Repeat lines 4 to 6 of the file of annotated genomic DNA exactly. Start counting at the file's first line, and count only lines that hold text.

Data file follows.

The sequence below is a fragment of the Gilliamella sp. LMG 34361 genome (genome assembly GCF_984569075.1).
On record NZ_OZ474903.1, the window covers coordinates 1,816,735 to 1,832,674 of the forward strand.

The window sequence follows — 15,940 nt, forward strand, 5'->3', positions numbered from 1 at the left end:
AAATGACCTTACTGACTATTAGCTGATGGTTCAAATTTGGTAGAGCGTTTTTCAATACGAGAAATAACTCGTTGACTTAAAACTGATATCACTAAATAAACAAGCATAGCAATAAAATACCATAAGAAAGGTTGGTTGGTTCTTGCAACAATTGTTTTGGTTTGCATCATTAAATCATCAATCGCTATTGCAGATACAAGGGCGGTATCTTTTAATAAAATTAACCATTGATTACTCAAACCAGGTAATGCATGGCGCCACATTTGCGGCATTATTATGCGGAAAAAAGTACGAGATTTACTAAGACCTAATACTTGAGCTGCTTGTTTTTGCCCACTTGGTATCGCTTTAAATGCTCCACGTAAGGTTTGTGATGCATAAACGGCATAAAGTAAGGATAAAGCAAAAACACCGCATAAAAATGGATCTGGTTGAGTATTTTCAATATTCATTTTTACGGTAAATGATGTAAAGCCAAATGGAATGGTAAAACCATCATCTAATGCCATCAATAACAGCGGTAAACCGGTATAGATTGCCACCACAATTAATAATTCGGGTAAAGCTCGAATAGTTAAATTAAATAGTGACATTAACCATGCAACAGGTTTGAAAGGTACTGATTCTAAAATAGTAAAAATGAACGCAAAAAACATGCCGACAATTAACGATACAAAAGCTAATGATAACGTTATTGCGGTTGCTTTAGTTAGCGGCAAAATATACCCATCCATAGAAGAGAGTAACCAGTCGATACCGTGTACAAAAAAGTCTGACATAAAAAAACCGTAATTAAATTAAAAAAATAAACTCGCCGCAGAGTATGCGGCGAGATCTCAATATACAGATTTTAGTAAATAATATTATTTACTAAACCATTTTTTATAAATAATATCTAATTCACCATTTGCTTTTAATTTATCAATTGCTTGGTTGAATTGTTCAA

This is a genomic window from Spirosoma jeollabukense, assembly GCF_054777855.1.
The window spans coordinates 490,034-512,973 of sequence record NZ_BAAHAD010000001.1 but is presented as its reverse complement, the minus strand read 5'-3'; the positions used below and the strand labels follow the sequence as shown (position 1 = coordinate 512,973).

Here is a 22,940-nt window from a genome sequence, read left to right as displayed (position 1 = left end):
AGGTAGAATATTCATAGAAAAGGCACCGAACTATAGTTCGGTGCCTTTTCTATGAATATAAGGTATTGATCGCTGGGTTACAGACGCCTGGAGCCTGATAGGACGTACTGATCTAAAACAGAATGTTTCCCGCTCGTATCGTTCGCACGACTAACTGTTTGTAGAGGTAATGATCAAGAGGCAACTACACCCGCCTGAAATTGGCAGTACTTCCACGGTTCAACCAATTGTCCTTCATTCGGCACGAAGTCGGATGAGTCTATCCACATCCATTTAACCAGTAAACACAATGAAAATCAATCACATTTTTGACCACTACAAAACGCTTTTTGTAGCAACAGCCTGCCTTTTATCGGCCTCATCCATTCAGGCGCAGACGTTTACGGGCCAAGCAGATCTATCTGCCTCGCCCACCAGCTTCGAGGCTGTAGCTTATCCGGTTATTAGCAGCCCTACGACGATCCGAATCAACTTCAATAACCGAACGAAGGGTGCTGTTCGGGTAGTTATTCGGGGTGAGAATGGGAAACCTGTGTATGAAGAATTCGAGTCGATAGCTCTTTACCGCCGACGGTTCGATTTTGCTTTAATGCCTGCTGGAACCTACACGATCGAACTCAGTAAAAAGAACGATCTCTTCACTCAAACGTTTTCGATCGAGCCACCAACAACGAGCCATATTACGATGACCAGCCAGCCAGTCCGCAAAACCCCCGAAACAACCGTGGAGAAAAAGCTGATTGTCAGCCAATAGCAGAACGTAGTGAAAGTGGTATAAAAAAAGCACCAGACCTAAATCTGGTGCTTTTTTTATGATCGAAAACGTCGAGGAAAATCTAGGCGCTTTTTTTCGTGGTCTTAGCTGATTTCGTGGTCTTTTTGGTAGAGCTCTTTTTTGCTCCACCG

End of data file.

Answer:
AAATGACCTTACTGACTATTAGCTGATGGTTCAAATTTGGTAGAGCGTTTTTCAATACGAGAAATAACTCGTTGACTTAAAACTGATATCACTAAATAAACAAGCATAGCAATAAAATACCATAAGAAAGGTTGGTTGGTTCTTGCAACAATTGTTTTGGTTTGCATCATTAAATCATCAATCGCTATTGCAGATACAAGGGCGGTATCTTTTAATAAAATTAACCATTGATTACTCAAACCAGGTAATGCATGGCGCCACATTTGCGGCATTATTATGCGGAAAAAAGTACGAGATTTACTAAGACCTAATACTTGAGCTGCTTGTTTTTGCCCACTTGGTATCGCTTTAAATGCTCCACGTAAGGTTTGTGATGCATAAACGGCATAAAGTAAGGATAAAGCAAAAACACCGCATAAAAATGGATCTGGTTGAGTATTTTCAATATTCATTTTTACGGTAAATGATGTAAAGCCAAATGGAATGGTAAAACCATCATCTAATGCCATCAATAACAGCGGTAAACCGGTATAGATTGCCACCACAATTAATAATTCGGGTAAAGCTCGAATAGTTAAATTAAATAGTGACATTAACCATGCAACAGGTTTGAAAGGTACTGATTCTAAAATAGTAAAAATGAACGCAAAAAACATGCCGACAATTAACGATACAAAAGCTAATGATAACGTTATTGCGGTTGCTTTAGTTAGCGGCAAAATATACCCATCCATAGAAGAGAGTAACCAGTCGATACCGTGTACAAAAAAGTCTGACATAAAAAAACCGTAATTAAATTAAAAAAATAAACTCGCCGCAGAGTATGCGGCGAGATCTCAATATACAGATTTTAGTAAATAATATTATTTACTAAACCATTTTTTATAAATAATATCTAATTCACCATTTGCTTTTAATTTATCAATTGCTTGGTTGAATTGTTCAA

This is a genomic window from Spirosoma jeollabukense, assembly GCF_054777855.1.
The window spans coordinates 490,034-512,973 of sequence record NZ_BAAHAD010000001.1 but is presented as its reverse complement, the minus strand read 5'-3'; the positions used below and the strand labels follow the sequence as shown (position 1 = coordinate 512,973).